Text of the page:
Ep. 12: Bailyn, Ideological Origins of the American Revolution

This month, we introduce a new format for occasional episodes focused on classic works in the field of early American history. In this first “classic work episode,” Ken Owen, Michael Hattem, Roy Rogers, and Mark Boonshoft revisit Bernard Bailyn’s The Ideological Origins of the American Revolution.

TOPIC

Perhaps the most important book written on the American Revolution in the last fifty years, Bernard Bailyn’s The Ideological Origins of the American Revolution was published in 1967 and had an immediate and long-lasting impact on the way historians understand the coming of the Revolution. In it, Bailyn challenged his fellow historians to begin taking ideas seriously again. By doing a thorough reading of the pre-revolutionary pamphlet literature, Bailyn concluded that a specific strain of thought from England, often referred to as “radical” or “country” Whig ideology, was the driving ideological force behind the ways in which patriots interpreted the events of the 1760s and early 1770s. This ideology stressed the virtue of the individual who acted on behalf of the “public good” rather than self-interest. More crucially, it stressed that power was inherently corrupting and that virtuous citizens must always be on guard against corruption, conspiracy, and tyranny. That ideology shaped the way colonists understood British imperial reform and actions during the 1760s and 1770s leading them to believe that the Parliament and the King’s Ministry had succumbed to corruption and acts such as the Stamp Act, Tea Act, and Coercive Acts were evidence that these men were conspiring to establish a tyranny over the colonies.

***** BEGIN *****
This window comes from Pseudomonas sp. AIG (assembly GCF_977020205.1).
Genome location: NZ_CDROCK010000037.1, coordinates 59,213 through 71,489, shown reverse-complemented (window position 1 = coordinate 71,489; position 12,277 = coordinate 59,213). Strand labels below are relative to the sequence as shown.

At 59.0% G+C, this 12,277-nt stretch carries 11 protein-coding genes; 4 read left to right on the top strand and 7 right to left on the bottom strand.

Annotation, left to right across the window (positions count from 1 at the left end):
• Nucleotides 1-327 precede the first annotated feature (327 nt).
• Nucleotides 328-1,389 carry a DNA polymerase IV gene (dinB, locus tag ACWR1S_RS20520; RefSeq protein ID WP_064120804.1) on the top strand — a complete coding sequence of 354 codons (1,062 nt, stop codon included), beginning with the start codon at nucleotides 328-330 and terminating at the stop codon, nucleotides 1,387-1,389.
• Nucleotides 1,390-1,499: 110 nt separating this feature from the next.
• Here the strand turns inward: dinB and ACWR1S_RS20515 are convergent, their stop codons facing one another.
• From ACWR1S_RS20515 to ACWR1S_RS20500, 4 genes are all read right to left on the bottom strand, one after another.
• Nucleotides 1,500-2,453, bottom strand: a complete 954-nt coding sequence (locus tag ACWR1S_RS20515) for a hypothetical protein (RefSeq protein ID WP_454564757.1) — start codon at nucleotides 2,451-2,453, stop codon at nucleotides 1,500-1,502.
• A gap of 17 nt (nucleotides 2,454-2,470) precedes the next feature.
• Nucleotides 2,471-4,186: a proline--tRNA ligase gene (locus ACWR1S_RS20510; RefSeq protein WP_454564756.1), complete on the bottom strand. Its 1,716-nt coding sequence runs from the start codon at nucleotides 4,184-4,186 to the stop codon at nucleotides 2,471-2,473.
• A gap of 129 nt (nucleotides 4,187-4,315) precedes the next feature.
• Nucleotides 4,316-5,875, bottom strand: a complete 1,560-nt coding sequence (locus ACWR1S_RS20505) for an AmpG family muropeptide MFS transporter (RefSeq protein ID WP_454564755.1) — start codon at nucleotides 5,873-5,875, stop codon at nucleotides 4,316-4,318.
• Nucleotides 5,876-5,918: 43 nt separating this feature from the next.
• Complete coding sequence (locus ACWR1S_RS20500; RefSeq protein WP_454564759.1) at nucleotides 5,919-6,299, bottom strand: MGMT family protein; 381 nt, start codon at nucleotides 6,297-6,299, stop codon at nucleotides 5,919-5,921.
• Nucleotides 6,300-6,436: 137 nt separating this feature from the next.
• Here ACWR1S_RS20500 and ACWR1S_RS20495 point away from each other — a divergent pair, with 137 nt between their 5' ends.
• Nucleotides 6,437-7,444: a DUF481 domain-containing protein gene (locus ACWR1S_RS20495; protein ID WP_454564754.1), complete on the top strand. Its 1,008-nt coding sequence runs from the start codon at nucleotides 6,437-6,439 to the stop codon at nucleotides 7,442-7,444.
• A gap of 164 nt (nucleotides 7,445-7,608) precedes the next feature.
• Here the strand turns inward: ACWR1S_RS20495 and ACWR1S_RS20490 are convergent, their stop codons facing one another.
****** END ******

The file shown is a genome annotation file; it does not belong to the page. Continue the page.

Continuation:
QUESTIONS

  • Who was Bernard Bailyn and why did he write this book?
  • Why was Bailyn’s book so different and so important when it was published?
  • What are the strengths and weaknesses of Bailyn’s interpretation and analysis?
  • What has been the book’s long-term impact on the field of Revolution studies?
  • How do historians view this class work today?

GUEST PANELIST

Mark Boonshoft is a PhD candidate at The Ohio State University. He focuses primarily on early American political and social history. His dissertation examines the development of educational and cultural institutions in the mid-Atlantic and upper South from the First Great Awakening to the early nineteenth century. He is a member of The Junto and a repeat guest on “The JuntoCast.”

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FURTHER READING

Appleby, Joyce. “Republicanism in Old and New Contexts.” The William and Mary Quarterly, Third Series 43, no. 1 (1986): 20–34.

Bailyn, Bernard. The Ideological Origins of the American Revolution. Cambridge: Belknap Press of Harvard University Press, 1967.

———. The Origins of American Politics. New York: Vintage, 1970.

———. “Political Experience and Enlightenment Ideas in Eighteenth-Century America.” The American Historical Review 67, no. 2 (1962): 339–351.

Beeman, Richard R. “Deference, Republicanism, and the Emergence of Popular Politics in Eighteenth-Century America.” The William and Mary Quarterly, Third Series 49, no. 3 (1992): 401–430.

Kerber, Linda K. “The Republican Ideology of the Revolutionary Generation.” American Quarterly 37, no. 4 (1985): 474–495.

Maier, Pauline. From Resistance to Revolution: Colonial Radicals and the Development of American Opposition to Britain, 1765-1776. New York: Vintage, 1974.

Shalhope, Robert E. “Towards a Republican Synthesis: The Emergence of an Understanding of Republicanism in American Historiography.” The William and Mary Quarterly, Third Series 29, no. 1 (1972): 49–80.

Rodgers, Daniel T. “Republicanism: The Career of a Concept.” The Journal of American History 79, no. 1 (1992): 11–38.

Wood, Gordon S. “Conspiracy and the Paranoid Style: Causality and Deceit in the Eighteenth Century.” The William and Mary Quarterly, Third Series 39, no. 3 (1982): 402–441.

———. “Rhetoric and Reality in the American Revolution.” The William and Mary Quarterly, Third Series 23, no. 1 (1966): 3–32.

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